Summary

My Name Is Asher Lev, perhaps Chaim Potok’s greatest novel, is an excellent example of the Künstlerroman, which is a novel about an artist’s development. It confronts issues of Jewish and family identity in the post-Holocaust world. Asher Lev is a child prodigy artist, the only child of a Hasidic Jewish couple that lives in the Crown Heights section of Brooklyn. Aryeh Lev, Asher’s father, serves as a personal emissary for the rebbe or tzaddik, the “righteous one” or religious leader of the Hasidic community.

The orthodox Hasidic Jewish culture into which Asher is born approves of creativity only in the context of interpretation of Talmudic passages. Asher finds it difficult, and at times embarrassing, to follow his muse; he finds it natural to draw and to create pictures. Rivkeh Lev, Aryeh’s mother, initially supports Asher’s desire to draw, but she soon sides with her husband, who believes that drawing and the fine arts are products of a gentile culture. In the years during and immediately following World War II, Aryeh Lev travels the world to minister to Hasidic Jews who have been displaced by the Nazi Holocaust. Since Hasids believe that the Jewish state will be re-created in Israel only with the coming of the Messiah, who has not yet arrived, Hasidic Jews generally did not support the creation of the state of Israel in 1948. Aryeh travels about the world for the tzaddik, defending himself and his spiritual...

(The entire section is 453 words.)

Summary

Asher Lev is the only child of a devout, Orthodox Jewish couple, Rivkeh and Aryeh Lev. By the age of four, Asher shows an unusual talent for drawing. His mother urges him repeatedly to make pretty drawings, while his father views Asher’s preoccupation with suspicion, labeling it “foolishness.”

When Asher is six years old, his family receives the news of the death of his Uncle Yaakov, Rivkeh’s only brother. Yaakov, who was studying history and Russian affairs, died in a car accident while traveling for the Rebbe, a religious leader. The death plunges Rivkeh into a prolonged depression. Asher’s father works and travels for the Rebbe, and Asher is often left alone with a housekeeper.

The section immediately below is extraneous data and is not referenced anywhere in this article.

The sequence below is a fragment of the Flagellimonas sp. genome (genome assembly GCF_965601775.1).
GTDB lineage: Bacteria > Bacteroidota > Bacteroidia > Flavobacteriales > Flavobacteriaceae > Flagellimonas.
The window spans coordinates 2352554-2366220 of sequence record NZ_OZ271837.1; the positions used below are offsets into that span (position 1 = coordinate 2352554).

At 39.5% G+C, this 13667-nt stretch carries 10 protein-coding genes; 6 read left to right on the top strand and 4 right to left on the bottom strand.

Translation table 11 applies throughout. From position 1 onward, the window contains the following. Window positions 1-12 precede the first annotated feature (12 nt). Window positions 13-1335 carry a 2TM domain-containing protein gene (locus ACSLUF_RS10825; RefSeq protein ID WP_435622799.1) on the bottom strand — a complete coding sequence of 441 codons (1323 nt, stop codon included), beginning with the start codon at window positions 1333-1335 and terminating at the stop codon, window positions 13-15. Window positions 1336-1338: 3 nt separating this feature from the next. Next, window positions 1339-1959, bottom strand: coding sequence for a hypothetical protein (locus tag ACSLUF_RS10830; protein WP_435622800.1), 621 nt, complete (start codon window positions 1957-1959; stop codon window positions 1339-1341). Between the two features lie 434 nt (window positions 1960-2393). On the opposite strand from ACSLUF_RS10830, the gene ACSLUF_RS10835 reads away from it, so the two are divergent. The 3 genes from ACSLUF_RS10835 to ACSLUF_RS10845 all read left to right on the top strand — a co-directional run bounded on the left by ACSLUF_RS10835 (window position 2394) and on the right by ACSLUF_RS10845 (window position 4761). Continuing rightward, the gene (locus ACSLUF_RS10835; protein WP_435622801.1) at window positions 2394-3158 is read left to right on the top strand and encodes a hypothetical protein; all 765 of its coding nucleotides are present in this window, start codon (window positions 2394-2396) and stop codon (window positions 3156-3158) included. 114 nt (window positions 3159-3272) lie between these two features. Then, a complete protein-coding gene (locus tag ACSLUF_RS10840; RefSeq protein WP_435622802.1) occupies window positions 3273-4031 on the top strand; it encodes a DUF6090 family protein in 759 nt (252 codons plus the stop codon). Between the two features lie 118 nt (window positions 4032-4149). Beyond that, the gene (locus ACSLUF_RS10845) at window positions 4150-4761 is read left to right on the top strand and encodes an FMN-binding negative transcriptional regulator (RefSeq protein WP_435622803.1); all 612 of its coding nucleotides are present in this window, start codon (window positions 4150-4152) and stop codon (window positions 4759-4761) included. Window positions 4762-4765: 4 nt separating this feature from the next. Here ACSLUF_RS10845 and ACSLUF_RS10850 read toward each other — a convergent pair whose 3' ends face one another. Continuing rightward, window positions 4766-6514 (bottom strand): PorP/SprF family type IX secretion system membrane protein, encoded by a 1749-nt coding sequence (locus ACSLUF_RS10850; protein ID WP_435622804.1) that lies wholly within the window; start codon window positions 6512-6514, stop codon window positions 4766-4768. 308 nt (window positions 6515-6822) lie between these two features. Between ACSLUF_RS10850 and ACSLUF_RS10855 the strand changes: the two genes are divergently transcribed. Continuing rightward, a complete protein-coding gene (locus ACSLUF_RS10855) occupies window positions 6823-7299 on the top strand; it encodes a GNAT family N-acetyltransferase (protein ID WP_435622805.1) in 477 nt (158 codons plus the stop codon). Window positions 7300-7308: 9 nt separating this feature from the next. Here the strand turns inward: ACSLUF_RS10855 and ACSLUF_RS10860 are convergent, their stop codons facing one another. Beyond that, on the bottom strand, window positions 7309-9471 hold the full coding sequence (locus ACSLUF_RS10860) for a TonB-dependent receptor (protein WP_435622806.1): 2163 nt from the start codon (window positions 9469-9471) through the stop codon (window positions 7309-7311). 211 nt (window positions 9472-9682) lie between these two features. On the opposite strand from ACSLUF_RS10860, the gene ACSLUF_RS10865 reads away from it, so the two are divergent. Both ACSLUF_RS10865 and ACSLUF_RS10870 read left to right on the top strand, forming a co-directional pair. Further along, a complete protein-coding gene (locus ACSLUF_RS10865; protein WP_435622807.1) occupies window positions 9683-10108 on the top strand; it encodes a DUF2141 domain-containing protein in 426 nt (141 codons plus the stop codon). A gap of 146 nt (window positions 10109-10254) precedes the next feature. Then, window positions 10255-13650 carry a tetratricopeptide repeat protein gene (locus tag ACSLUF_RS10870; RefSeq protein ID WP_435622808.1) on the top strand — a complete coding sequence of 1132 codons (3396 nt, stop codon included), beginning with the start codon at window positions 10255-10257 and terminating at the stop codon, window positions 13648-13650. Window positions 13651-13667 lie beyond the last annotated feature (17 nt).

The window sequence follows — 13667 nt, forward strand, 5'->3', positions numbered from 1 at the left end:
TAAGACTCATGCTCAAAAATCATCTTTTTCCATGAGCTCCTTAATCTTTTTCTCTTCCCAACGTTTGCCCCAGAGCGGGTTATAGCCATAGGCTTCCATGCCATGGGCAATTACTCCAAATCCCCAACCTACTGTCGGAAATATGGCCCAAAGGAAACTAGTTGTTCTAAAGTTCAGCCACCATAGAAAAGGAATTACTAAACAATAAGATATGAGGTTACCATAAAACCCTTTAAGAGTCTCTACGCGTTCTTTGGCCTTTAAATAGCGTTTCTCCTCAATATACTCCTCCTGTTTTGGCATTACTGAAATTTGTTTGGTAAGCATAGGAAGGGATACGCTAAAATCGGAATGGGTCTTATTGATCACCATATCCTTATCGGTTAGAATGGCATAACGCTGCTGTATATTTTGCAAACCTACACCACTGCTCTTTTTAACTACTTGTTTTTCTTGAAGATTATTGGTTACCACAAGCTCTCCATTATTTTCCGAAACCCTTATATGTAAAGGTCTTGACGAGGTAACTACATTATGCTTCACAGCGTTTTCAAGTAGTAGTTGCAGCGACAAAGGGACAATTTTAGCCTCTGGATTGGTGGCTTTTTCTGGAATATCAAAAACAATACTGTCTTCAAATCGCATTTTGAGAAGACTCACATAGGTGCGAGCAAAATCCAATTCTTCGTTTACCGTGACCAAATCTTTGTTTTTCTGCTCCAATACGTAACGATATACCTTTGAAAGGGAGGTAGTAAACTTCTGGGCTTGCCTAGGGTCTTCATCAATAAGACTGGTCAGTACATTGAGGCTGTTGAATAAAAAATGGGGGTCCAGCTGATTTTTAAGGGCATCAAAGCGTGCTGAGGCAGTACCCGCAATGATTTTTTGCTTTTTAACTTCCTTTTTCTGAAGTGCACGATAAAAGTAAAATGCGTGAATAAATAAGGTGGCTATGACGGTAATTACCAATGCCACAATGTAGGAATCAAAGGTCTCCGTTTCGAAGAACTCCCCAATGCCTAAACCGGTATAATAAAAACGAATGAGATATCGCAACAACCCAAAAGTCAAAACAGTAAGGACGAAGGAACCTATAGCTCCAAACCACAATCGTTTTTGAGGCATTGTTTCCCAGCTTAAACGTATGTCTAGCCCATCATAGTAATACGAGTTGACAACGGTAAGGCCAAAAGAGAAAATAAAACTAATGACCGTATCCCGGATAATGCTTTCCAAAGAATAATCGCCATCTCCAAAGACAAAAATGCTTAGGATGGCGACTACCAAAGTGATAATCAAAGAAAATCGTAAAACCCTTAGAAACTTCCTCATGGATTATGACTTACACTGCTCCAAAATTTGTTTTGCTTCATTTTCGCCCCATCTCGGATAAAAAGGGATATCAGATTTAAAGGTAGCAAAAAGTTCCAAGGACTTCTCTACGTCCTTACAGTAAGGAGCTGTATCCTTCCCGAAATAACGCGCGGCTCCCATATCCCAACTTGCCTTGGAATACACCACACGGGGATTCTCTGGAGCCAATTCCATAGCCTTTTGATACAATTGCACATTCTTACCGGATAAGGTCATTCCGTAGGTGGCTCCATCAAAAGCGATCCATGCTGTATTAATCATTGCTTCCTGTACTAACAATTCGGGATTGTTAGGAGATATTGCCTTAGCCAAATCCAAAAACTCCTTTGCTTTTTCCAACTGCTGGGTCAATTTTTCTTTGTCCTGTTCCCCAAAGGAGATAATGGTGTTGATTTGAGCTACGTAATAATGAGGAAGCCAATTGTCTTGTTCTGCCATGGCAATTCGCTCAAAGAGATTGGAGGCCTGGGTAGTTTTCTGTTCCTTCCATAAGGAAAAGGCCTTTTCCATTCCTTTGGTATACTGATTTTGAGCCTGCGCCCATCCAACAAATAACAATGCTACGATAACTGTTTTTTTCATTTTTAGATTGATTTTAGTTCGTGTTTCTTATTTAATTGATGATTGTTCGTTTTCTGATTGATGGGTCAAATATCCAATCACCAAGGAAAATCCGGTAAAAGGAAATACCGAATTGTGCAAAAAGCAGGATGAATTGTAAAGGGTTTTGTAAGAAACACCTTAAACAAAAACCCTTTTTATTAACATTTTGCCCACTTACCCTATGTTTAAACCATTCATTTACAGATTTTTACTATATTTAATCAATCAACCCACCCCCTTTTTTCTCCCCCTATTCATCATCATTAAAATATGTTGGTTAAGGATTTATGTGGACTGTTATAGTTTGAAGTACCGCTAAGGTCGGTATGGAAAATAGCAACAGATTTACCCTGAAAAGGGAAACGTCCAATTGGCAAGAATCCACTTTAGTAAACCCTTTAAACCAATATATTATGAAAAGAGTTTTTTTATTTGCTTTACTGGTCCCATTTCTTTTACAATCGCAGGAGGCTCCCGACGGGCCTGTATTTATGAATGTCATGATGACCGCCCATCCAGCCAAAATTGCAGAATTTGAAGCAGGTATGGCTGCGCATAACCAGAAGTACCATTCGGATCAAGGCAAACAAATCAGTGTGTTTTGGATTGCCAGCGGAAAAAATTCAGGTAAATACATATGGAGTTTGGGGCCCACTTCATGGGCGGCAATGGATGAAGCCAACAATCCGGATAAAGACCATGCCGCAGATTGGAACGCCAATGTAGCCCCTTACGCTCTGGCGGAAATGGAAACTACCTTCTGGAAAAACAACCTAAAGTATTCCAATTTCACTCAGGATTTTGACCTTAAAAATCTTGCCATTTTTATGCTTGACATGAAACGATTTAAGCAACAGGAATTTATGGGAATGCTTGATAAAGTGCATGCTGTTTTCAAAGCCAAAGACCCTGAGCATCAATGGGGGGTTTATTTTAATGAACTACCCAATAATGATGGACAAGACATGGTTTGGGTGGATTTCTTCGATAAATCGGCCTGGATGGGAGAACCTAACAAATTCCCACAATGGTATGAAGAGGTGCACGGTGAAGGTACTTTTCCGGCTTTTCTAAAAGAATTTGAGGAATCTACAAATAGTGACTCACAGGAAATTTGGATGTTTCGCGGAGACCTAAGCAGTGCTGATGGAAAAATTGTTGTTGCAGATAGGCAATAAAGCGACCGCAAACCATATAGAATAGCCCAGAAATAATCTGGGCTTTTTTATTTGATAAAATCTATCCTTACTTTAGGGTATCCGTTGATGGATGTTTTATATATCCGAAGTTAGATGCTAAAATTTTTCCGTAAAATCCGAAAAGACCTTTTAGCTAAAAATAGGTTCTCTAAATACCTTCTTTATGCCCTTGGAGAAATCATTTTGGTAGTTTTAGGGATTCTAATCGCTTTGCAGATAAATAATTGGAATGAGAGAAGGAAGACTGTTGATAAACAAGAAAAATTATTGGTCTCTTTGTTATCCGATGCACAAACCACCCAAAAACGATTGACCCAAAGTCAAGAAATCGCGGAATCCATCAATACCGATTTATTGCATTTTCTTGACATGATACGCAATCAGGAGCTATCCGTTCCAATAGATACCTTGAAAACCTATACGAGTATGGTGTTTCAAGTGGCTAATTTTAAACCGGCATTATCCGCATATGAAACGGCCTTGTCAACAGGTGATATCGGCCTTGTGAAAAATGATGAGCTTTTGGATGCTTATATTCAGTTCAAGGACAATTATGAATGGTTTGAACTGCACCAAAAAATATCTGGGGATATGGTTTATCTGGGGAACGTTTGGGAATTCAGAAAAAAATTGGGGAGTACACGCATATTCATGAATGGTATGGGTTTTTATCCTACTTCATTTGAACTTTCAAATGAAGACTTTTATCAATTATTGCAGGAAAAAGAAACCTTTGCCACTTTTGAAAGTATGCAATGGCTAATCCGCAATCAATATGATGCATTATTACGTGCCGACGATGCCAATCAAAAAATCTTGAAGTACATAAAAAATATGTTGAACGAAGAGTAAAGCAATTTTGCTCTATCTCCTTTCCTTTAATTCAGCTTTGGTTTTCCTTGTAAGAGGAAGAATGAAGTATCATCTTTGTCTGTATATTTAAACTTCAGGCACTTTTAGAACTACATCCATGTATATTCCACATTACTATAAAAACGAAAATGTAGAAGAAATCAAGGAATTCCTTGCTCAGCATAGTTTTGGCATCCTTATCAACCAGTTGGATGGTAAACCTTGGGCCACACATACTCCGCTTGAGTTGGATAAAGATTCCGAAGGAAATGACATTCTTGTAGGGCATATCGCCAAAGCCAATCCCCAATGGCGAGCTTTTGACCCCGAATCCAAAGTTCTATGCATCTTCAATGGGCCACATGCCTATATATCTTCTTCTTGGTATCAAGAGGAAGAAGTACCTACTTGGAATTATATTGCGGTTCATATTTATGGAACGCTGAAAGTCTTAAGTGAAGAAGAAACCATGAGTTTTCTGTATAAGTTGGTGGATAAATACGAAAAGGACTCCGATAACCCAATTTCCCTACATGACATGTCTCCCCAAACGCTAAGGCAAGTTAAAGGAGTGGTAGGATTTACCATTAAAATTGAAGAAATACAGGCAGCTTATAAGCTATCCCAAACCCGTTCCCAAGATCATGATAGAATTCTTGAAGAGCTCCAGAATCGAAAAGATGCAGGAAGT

While visiting Asher’s family, Asher’s uncle, Yitzchok (Aryeh’s brother), notices his nephew’s drawings and proclaims the boy “a little Chagall.” He tells Asher that Chagall is the greatest living Jewish artist, and he adds that Picasso is the greatest artist of all. Uncle Yitzchok buys one of Asher’s drawings so that he can own an “early Lev,” but Asher’s father opposes this gesture and insists that Yitzchok return the drawing.

During Rivkeh’s depression, Asher begins to be haunted by nightmares of his father’s great-great-grandfather. Asher comes to regard this figure as his mythic ancestor. The figure appears to him repeatedly at night and comes to symbolize Asher’s religious and cultural heritage and the accompanying burdens and expectations.

Rivkeh eventually recovers and becomes convinced that she must continue her brother’s work. She receives special permission from the Rebbe to attend college and to study Russian history, eventually earning a doctorate. With both his parents so involved with the post-World War II affairs of Jews around the world, and particularly in Russia, young Asher is often alone. He stops drawing for a time and later comes to view this period as the time when his gift is taken away. He vows never to let that happen again.

Asher befriends Yudel Krinsky and often visits the stationery store where Yudel works. Asher encounters artists’ supplies for the first time. Krinsky also answers Asher’s many questions about life in Russia.

With the death of Stalin, Asher’s father is able to travel more freely in Europe. The Rebbe asks Aryeh to move to Vienna, but Asher refuses to move with his family. Asher’s attachment to his home and neighborhood is fierce, and he fears that he will lose his artistic gift if he leaves. Asher begins to draw again and senses that “something was happening to my eyes. . . . I could feel with my eyes.”

Asher is doing poorly...

(The entire section is 1093 words.)